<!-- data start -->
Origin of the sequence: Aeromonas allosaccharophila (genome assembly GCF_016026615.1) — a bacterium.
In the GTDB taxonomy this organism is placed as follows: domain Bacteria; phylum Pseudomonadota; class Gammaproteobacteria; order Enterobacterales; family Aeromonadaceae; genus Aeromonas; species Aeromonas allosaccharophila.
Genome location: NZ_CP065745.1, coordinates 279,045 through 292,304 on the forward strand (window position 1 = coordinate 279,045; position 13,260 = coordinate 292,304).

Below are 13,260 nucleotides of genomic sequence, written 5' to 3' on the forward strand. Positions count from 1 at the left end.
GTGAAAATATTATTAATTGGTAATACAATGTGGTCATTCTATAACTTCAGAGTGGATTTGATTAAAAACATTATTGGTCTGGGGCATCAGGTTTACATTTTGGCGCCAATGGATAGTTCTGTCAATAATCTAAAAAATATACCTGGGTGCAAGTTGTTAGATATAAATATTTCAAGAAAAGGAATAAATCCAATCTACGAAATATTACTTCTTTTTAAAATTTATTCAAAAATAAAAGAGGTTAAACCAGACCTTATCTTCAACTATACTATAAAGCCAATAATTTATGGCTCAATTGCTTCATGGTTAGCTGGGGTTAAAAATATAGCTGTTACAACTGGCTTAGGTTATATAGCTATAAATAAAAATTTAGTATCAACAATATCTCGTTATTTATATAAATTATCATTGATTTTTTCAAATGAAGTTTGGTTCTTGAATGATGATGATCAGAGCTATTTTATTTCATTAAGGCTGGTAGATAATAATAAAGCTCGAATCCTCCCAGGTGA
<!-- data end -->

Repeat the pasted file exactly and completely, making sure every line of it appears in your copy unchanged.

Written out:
Origin of the sequence: Aeromonas allosaccharophila (genome assembly GCF_016026615.1) — a bacterium.
In the GTDB taxonomy this organism is placed as follows: domain Bacteria; phylum Pseudomonadota; class Gammaproteobacteria; order Enterobacterales; family Aeromonadaceae; genus Aeromonas; species Aeromonas allosaccharophila.
Genome location: NZ_CP065745.1, coordinates 279,045 through 292,304 on the forward strand (window position 1 = coordinate 279,045; position 13,260 = coordinate 292,304).

Below are 13,260 nucleotides of genomic sequence, written 5' to 3' on the forward strand. Positions count from 1 at the left end.
GTGAAAATATTATTAATTGGTAATACAATGTGGTCATTCTATAACTTCAGAGTGGATTTGATTAAAAACATTATTGGTCTGGGGCATCAGGTTTACATTTTGGCGCCAATGGATAGTTCTGTCAATAATCTAAAAAATATACCTGGGTGCAAGTTGTTAGATATAAATATTTCAAGAAAAGGAATAAATCCAATCTACGAAATATTACTTCTTTTTAAAATTTATTCAAAAATAAAAGAGGTTAAACCAGACCTTATCTTCAACTATACTATAAAGCCAATAATTTATGGCTCAATTGCTTCATGGTTAGCTGGGGTTAAAAATATAGCTGTTACAACTGGCTTAGGTTATATAGCTATAAATAAAAATTTAGTATCAACAATATCTCGTTATTTATATAAATTATCATTGATTTTTTCAAATGAAGTTTGGTTCTTGAATGATGATGATCAGAGCTATTTTATTTCATTAAGGCTGGTAGATAATAATAAAGCTCGAATCCTCCCAGGTGA